Like a rogue net
Oregon's salmon politics have taken a curious turn. In late September several sportfishing groups publicly disavowed Measure 81, a voter initiative they had earlier sponsored to ban gillnets on the Columbia River. The reversal followed an announcement by Oregon governor John Kitzhaber that gillnets were his latest cause du mois and he wants them gone [pdf]; it was a preemptive strike against non-Indian netters. Aside from several online messages by Indian and non-Indian groups, however, opponents of 81 have been remarkably silent. The entire brawl sounded like a diver net. In one sense this is merciful. Depending on one's perspective this battle has been going on since 2011, 1908, 1877, 1825, 1810, or 1653, when Isaak Walton published The Compleat Angler. In another sense, though, the silence is terrible, because rural economies hinge on a process that has turned antidemocratic.
L'affaire 81 began in July 2011 when the Coastal Conservation Association started a petition drive to outlaw non-Indian gillnet fishing on the Columbia River. The CCA is to American sportfishing what the American Legislative Exchange Council is to American conservativism. Both are well-funded lobbying groups that write and disseminate prospective laws to receptive legislators at the state and federal level; where ALEC wants to bust unions and liberalize gun ownership, the CCA wants to eliminate nets and promote the angling industry. Measure 81’s petition drive garnered little attention, but its language was very controversial. Gillnetters saw in 81 an existential threat; fishing is one of many blue-collar occupations under assault in the rural West, but few workers have had targets on their backs longer than gillnetters. State lawmakers saw conflicts between 81 and the Columbia River Compact, an agreement between Oregon and Washington that emerged from similarly shortsighted initiatives long ago. Indians saw 81 as another potential attack on their treaty-guaranteed fishing rights. The CCA submitted signatures in May and in July Oregon’s Secretary of State approved 81 for the November ballot.
This is when Oregon’s long history of salmon fights began to frame events. Measure 81 is the latest in a run of angler-sponsored efforts since 1910 to evict commercial fishers from Oregon streams, yet anglers are but one army in this war. Indians, netters, and sportfishers have fought themselves and each other for a very long time. We can trace this back to 1908, when two industry-sponsored measures annihilated all fishing on Oregon’s side of the Columbia River and led to the Columbia River Compact. Or to 1877, when federal agents evicted Clackamas Indians to help commercial interests. Or to 1825, when the Hudson Bay Company’s John McLoughlin played hardball with Chinook Indians and American speculators. Or to 1810, when Teninos drove Mollalas from Sherar’s Falls. Fishers have been eliminating rivals seemingly forever. Like the broader story of western environmental politics, the salmon wars have been as much about who will benefit as about saving nature.
By late August this year, Oregon seemed fated for another sordid campaign. In the 1920s anglers depicted themselves as “red blooded,” “loyal, patriotic citizens” who were victimized as much as salmon by “ruthless” fishers of questionable citizenship. Historian Lawrence Lipin has shown that this was when sporting clubs used initiatives to realign fish fights from class struggles between workers and sportsmen to spatial contests between urban and rural interests. That divide persists. Angler rhetoric has lost its overt racism and ethnocentrism, shifting to a more depersonalized vision of imperiled nature, but assumptions of entitlement still inform their politics.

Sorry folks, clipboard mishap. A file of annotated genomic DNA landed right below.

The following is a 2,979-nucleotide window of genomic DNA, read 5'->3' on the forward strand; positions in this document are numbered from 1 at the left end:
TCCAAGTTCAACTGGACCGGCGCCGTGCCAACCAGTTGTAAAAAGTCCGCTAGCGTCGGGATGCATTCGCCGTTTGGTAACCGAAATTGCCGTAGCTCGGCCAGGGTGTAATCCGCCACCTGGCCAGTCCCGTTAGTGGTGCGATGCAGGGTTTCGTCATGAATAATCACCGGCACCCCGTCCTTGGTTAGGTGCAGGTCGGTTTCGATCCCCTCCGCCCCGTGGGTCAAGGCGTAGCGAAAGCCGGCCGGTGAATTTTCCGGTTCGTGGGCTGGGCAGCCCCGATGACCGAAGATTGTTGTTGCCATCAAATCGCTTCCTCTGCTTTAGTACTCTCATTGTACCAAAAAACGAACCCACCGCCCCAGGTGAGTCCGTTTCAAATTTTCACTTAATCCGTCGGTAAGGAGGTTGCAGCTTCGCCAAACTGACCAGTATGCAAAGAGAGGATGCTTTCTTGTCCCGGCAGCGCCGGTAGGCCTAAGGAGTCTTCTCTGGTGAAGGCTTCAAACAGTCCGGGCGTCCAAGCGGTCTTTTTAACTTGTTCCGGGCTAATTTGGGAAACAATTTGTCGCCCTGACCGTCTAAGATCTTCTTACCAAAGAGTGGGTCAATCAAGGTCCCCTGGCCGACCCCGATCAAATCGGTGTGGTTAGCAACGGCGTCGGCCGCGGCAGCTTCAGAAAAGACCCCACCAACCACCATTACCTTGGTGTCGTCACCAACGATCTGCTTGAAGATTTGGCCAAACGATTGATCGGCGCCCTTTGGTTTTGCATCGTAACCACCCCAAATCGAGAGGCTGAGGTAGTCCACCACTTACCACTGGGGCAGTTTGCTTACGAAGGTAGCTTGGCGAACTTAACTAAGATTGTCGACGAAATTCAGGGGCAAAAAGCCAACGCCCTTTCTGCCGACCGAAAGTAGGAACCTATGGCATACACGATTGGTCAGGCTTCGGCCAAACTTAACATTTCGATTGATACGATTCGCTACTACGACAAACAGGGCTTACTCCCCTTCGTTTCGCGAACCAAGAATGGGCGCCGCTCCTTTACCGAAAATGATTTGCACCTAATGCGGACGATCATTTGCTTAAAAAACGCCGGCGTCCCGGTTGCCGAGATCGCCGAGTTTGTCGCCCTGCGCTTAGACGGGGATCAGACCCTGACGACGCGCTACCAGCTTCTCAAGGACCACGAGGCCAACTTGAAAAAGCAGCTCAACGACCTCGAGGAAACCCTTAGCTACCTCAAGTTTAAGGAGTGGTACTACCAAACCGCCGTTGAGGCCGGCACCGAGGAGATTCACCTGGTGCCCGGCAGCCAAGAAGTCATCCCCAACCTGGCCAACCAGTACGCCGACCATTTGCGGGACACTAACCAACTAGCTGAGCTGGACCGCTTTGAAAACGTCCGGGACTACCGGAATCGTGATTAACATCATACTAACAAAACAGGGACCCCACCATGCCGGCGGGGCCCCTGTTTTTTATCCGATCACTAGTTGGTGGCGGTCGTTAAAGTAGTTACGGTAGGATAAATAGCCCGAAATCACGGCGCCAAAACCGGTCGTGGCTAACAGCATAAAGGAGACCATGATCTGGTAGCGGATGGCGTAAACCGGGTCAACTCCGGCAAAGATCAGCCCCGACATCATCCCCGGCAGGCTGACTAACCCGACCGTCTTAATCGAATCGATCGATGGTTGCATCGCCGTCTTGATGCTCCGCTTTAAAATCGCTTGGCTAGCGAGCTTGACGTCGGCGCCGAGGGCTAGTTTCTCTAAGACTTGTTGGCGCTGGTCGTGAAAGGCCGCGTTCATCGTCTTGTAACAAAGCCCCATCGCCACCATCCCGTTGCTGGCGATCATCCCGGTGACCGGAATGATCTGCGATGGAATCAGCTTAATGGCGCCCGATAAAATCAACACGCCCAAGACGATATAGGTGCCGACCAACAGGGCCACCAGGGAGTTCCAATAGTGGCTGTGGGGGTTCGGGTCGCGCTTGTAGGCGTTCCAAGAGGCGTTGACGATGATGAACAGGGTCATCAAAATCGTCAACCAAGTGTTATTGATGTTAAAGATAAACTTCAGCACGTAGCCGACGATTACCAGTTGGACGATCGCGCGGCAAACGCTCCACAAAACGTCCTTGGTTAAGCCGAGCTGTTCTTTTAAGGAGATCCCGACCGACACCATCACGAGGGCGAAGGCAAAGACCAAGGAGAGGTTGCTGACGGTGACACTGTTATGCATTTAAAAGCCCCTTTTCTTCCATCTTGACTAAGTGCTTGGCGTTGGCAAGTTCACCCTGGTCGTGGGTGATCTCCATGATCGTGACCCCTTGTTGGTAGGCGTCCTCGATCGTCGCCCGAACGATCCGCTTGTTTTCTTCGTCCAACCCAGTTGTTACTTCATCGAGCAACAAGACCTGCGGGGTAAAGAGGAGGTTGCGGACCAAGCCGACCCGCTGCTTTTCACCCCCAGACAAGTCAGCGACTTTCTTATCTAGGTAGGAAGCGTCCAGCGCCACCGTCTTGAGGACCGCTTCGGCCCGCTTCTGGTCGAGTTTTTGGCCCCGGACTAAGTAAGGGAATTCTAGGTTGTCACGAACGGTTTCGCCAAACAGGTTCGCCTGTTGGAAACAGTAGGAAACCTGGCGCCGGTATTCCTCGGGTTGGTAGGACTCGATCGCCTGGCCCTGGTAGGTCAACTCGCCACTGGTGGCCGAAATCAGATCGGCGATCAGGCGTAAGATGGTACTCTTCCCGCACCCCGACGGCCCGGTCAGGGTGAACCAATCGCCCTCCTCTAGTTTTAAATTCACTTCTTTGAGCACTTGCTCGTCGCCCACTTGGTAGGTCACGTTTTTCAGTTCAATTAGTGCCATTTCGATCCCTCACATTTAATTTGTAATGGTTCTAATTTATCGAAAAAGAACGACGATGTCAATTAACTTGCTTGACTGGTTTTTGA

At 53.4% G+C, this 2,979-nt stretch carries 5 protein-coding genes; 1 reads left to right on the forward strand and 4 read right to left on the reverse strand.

There is a lot wrong with the salmon fisheries. Harvests are not tuned to the genetics of stocks. Fishers burn gas chasing salmon around the ocean even though they know when and where fish will return to spawning streams, usually fatter and more valuable than at sea. Gear is not as selective as possible, but this applies as much to anglers’ hooks as to gillnetters’ “curtains of death.” Fishery managers require anglers to use barbless hooks and release non-clipped salmon, but there is still untold bycatch that can be significant [pdf] in places where anglers take most fish. Managers also set mesh-size and season restrictions for netters, but there is still untold bycatch that at times shuts down fishing. Most glaringly, evicting nets from rivers, which has been anglers’ desiradatum for a century, contradicts the view of most biologists and managers that river fisheries are the best way to tune salmon harvests to individual stocks.
There is an even larger disconnect, however. When we study this history, no angler measure has ever stemmed the long-term decline of Pacific salmon because anglers have never addressed that two-century engine of consumption which has devastated habitat via farming, grazing, logging, mining, and urbanization. Rather, as skeptics have long noted, these fish wars are, in political parlance, allocation battles that produce winners and losers, but salmon die either way. The current campaign has gone deep, pulled under by a fly-fishing governor. Meanwhile, Measure 81 remains on the ballot, lurking like a rogue net that threatens to create greater harm.
Essays in the Range blog are not written by High Country News. The authors are solely responsible for the content.
Joseph Taylor teaches in the history department at Simon Fraser University, in Vancouver. He is the author of Pilgrims of the Vertical: Yosemite Rock Climbers and Nature at Risk, which won the National Outdoor Book Award, and Making Salmon: An Environmental History of the Northwest Fisheries Crisis, which won the American Society of Environmental History’s best book award. He lives in Oregon.